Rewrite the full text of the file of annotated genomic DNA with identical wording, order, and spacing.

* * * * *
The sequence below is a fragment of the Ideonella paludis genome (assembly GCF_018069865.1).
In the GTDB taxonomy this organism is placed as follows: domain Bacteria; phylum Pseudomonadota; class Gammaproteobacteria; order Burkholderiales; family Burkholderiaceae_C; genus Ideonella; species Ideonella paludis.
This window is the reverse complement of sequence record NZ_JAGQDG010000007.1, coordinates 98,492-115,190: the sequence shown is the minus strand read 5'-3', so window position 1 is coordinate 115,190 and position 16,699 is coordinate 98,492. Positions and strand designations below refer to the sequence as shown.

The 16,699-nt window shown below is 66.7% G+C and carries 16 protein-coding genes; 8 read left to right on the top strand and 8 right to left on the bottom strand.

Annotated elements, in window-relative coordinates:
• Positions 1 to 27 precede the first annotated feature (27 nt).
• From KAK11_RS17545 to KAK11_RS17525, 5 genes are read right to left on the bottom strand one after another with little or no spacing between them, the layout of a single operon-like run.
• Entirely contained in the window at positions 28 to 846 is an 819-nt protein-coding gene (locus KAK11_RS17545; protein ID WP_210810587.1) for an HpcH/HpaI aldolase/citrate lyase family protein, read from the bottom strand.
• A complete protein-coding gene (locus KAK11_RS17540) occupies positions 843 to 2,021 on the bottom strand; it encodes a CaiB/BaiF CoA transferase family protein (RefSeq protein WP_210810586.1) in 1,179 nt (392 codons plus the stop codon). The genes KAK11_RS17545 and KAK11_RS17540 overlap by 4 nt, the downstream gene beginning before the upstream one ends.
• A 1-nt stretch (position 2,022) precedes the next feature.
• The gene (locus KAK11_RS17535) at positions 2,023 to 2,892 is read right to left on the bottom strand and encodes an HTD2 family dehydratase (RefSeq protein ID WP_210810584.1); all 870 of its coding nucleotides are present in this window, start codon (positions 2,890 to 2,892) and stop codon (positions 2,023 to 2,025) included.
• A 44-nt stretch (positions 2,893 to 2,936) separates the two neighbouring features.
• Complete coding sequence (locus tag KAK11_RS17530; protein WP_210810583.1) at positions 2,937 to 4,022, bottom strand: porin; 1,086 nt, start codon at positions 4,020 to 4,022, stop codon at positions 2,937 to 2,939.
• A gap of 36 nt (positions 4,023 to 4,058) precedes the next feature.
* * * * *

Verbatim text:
The sequence below is a fragment of the Ideonella paludis genome (assembly GCF_018069865.1).
In the GTDB taxonomy this organism is placed as follows: domain Bacteria; phylum Pseudomonadota; class Gammaproteobacteria; order Burkholderiales; family Burkholderiaceae_C; genus Ideonella; species Ideonella paludis.
This window is the reverse complement of sequence record NZ_JAGQDG010000007.1, coordinates 98,492-115,190: the sequence shown is the minus strand read 5'-3', so window position 1 is coordinate 115,190 and position 16,699 is coordinate 98,492. Positions and strand designations below refer to the sequence as shown.

The 16,699-nt window shown below is 66.7% G+C and carries 16 protein-coding genes; 8 read left to right on the top strand and 8 right to left on the bottom strand.

Annotated elements, in window-relative coordinates:
• Positions 1 to 27 precede the first annotated feature (27 nt).
• From KAK11_RS17545 to KAK11_RS17525, 5 genes are read right to left on the bottom strand one after another with little or no spacing between them, the layout of a single operon-like run.
• Entirely contained in the window at positions 28 to 846 is an 819-nt protein-coding gene (locus KAK11_RS17545; protein ID WP_210810587.1) for an HpcH/HpaI aldolase/citrate lyase family protein, read from the bottom strand.
• A complete protein-coding gene (locus KAK11_RS17540) occupies positions 843 to 2,021 on the bottom strand; it encodes a CaiB/BaiF CoA transferase family protein (RefSeq protein WP_210810586.1) in 1,179 nt (392 codons plus the stop codon). The genes KAK11_RS17545 and KAK11_RS17540 overlap by 4 nt, the downstream gene beginning before the upstream one ends.
• A 1-nt stretch (position 2,022) precedes the next feature.
• The gene (locus KAK11_RS17535) at positions 2,023 to 2,892 is read right to left on the bottom strand and encodes an HTD2 family dehydratase (RefSeq protein ID WP_210810584.1); all 870 of its coding nucleotides are present in this window, start codon (positions 2,890 to 2,892) and stop codon (positions 2,023 to 2,025) included.
• A 44-nt stretch (positions 2,893 to 2,936) separates the two neighbouring features.
• Complete coding sequence (locus tag KAK11_RS17530; protein WP_210810583.1) at positions 2,937 to 4,022, bottom strand: porin; 1,086 nt, start codon at positions 4,020 to 4,022, stop codon at positions 2,937 to 2,939.
• A gap of 36 nt (positions 4,023 to 4,058) precedes the next feature.